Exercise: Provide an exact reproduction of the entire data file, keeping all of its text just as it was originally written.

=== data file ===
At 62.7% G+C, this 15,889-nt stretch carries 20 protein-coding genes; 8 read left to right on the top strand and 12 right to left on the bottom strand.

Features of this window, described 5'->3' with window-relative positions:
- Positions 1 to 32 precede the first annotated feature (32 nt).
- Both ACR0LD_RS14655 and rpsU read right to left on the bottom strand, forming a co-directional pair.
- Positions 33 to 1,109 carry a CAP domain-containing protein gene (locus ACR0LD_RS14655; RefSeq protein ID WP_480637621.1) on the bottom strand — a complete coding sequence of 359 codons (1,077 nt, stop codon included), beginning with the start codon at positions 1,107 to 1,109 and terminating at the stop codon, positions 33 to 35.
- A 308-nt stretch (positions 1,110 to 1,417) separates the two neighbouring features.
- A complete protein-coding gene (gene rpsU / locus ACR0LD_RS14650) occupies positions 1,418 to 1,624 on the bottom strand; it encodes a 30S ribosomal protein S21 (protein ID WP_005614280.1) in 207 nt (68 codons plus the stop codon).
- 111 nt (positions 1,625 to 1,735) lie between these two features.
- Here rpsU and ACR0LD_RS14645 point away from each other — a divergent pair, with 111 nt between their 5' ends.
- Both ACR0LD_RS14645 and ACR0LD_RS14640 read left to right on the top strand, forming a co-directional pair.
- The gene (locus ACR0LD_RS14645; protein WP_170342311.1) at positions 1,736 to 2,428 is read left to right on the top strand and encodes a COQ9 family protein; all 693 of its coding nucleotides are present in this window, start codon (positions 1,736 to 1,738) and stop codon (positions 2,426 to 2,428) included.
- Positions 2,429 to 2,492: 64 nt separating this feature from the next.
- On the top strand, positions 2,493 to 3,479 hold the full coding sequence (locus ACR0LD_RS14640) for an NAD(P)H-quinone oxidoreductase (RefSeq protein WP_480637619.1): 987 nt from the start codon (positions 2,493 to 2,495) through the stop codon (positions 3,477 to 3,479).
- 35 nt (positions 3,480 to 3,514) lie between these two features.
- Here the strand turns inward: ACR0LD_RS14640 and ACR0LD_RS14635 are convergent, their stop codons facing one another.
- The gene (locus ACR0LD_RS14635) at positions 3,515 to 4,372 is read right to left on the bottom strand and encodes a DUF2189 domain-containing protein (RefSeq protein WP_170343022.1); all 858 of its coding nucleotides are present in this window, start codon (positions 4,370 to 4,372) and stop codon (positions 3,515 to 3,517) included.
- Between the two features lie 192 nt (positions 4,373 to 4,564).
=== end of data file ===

At 62.7% G+C, this 15,889-nt stretch carries 20 protein-coding genes; 8 read left to right on the top strand and 12 right to left on the bottom strand.

Features of this window, described 5'->3' with window-relative positions:
- Positions 1 to 32 precede the first annotated feature (32 nt).
- Both ACR0LD_RS14655 and rpsU read right to left on the bottom strand, forming a co-directional pair.
- Positions 33 to 1,109 carry a CAP domain-containing protein gene (locus ACR0LD_RS14655; RefSeq protein ID WP_480637621.1) on the bottom strand — a complete coding sequence of 359 codons (1,077 nt, stop codon included), beginning with the start codon at positions 1,107 to 1,109 and terminating at the stop codon, positions 33 to 35.
- A 308-nt stretch (positions 1,110 to 1,417) separates the two neighbouring features.
- A complete protein-coding gene (gene rpsU / locus ACR0LD_RS14650) occupies positions 1,418 to 1,624 on the bottom strand; it encodes a 30S ribosomal protein S21 (protein ID WP_005614280.1) in 207 nt (68 codons plus the stop codon).
- 111 nt (positions 1,625 to 1,735) lie between these two features.
- Here rpsU and ACR0LD_RS14645 point away from each other — a divergent pair, with 111 nt between their 5' ends.
- Both ACR0LD_RS14645 and ACR0LD_RS14640 read left to right on the top strand, forming a co-directional pair.
- The gene (locus ACR0LD_RS14645; protein WP_170342311.1) at positions 1,736 to 2,428 is read left to right on the top strand and encodes a COQ9 family protein; all 693 of its coding nucleotides are present in this window, start codon (positions 1,736 to 1,738) and stop codon (positions 2,426 to 2,428) included.
- Positions 2,429 to 2,492: 64 nt separating this feature from the next.
- On the top strand, positions 2,493 to 3,479 hold the full coding sequence (locus ACR0LD_RS14640) for an NAD(P)H-quinone oxidoreductase (RefSeq protein WP_480637619.1): 987 nt from the start codon (positions 2,493 to 2,495) through the stop codon (positions 3,477 to 3,479).
- 35 nt (positions 3,480 to 3,514) lie between these two features.
- Here the strand turns inward: ACR0LD_RS14640 and ACR0LD_RS14635 are convergent, their stop codons facing one another.
- The gene (locus ACR0LD_RS14635) at positions 3,515 to 4,372 is read right to left on the bottom strand and encodes a DUF2189 domain-containing protein (RefSeq protein WP_170343022.1); all 858 of its coding nucleotides are present in this window, start codon (positions 4,370 to 4,372) and stop codon (positions 3,515 to 3,517) included.
- Between the two features lie 192 nt (positions 4,373 to 4,564).